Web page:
Monthly Archives: May 2014

The Kansas-Nebraska Act and the Organization of Nebraska Territory

The Kansas-Nebraska Act, signed into law 160 years ago on May 30, 1854, by President Franklin Pierce, was closely related to national and sectional politics in the 1850s. The incentive for the organization of the territory, which would establish territorial … Continue reading

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Try These Substitutes for Brandy

Readers of The Nebraska Issue (Lincoln), official organ of the Anti-Saloon League in this state, were once counseled on avoiding alcohol and other drugs in their daily lives. The November 1907 Issue included Dr. J. J. Ridge’s brief article on … Continue reading

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William Jennings Bryan and the Russians

During his years in Lincoln, William Jennings Bryan welcomed many foreign visitors to the city and often entertained them at his home, Fairview. In 1907 his guests included two distinguished Russians who were giving public lectures to publicize unfavorable political … Continue reading

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Nebraska Photographers in Convention

“Lincoln today and for several days will be in the hands of the picture takers,” said the Omaha Bee on May 14, 1903, “for at this time the photographers from all over the state are holding their fourteenth annual convention.” … Continue reading

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Variety of Enclosed Forts on the Northern Plains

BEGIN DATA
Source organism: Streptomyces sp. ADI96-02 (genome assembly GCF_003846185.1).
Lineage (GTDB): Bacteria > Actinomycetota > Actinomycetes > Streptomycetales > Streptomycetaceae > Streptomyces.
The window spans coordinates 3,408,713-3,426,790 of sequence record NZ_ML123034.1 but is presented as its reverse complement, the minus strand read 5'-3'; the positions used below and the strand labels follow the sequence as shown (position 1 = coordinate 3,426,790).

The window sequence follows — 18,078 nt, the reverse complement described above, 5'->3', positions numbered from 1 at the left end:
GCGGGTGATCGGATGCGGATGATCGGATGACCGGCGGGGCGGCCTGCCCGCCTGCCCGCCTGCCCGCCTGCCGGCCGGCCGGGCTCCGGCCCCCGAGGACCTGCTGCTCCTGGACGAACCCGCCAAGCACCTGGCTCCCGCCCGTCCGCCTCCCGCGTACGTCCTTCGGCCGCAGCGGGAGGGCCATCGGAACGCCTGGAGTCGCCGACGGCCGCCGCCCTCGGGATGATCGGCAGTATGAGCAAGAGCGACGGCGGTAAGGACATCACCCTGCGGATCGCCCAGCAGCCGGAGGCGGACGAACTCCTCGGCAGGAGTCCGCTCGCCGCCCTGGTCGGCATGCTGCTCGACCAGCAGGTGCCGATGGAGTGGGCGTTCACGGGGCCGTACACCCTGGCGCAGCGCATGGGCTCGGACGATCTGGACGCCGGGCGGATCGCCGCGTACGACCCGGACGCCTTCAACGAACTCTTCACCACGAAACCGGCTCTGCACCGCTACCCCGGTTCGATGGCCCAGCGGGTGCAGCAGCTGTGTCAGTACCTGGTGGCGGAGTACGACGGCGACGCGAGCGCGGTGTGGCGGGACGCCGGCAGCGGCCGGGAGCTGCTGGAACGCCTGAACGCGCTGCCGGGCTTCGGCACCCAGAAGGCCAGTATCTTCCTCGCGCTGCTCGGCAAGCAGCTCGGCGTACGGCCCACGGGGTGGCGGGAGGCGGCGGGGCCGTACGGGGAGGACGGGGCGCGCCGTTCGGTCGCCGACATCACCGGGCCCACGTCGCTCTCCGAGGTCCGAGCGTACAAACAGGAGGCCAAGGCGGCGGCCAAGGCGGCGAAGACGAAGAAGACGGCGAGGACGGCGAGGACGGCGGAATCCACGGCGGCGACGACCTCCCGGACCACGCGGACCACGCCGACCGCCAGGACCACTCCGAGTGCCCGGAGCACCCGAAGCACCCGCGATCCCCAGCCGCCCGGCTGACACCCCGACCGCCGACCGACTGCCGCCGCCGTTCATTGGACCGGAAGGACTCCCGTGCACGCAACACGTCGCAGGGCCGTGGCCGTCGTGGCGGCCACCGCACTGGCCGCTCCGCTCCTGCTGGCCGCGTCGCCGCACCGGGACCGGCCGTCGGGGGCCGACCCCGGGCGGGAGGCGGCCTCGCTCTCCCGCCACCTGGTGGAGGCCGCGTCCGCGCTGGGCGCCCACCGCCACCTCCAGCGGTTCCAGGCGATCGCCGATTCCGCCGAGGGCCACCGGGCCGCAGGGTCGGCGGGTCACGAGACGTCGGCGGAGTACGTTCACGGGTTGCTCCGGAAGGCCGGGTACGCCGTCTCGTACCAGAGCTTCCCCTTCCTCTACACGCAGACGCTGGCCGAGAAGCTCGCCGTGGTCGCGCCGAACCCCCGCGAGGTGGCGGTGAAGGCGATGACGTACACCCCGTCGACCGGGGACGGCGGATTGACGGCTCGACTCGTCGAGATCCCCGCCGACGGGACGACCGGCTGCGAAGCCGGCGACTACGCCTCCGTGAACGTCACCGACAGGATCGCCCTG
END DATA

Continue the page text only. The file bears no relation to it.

Perhaps the most common question asked of staff at Fort Robinson, Nebraska, is “Where’s the fort?” Visitors who are only familiar with Hollywood depictions of forts are often surprised to discover that typical forts on the northern plains had no … Continue reading

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Buy a Meal, Win a Car

Richi Ugai, the proprietor of the Palace Café and Hotel in North Platte, was an innovator when it came to advertising. In 1914, the June 26 issue of the North Platte Semi-Weekly Tribune explained the guidelines for the Palace Café’s … Continue reading

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No More Ten-cent Shaves

The idea of a man shaving himself was still novel to many Omahans in 1899. Although the first American safety razors dated to the 1880s, many men preferred to leave this delicate process to their barbers—until the rising cost of … Continue reading

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Feeding Us: The Story of Two Japanese Cafés

At the turn of the century the western railroad industry’s thirst for cheap labor dwindled, leaving thousands of unskilled Chinese and Japanese laborers without a means to support themselves and their families. In Nebraska, about 700 Issei (first generation Japanese … Continue reading

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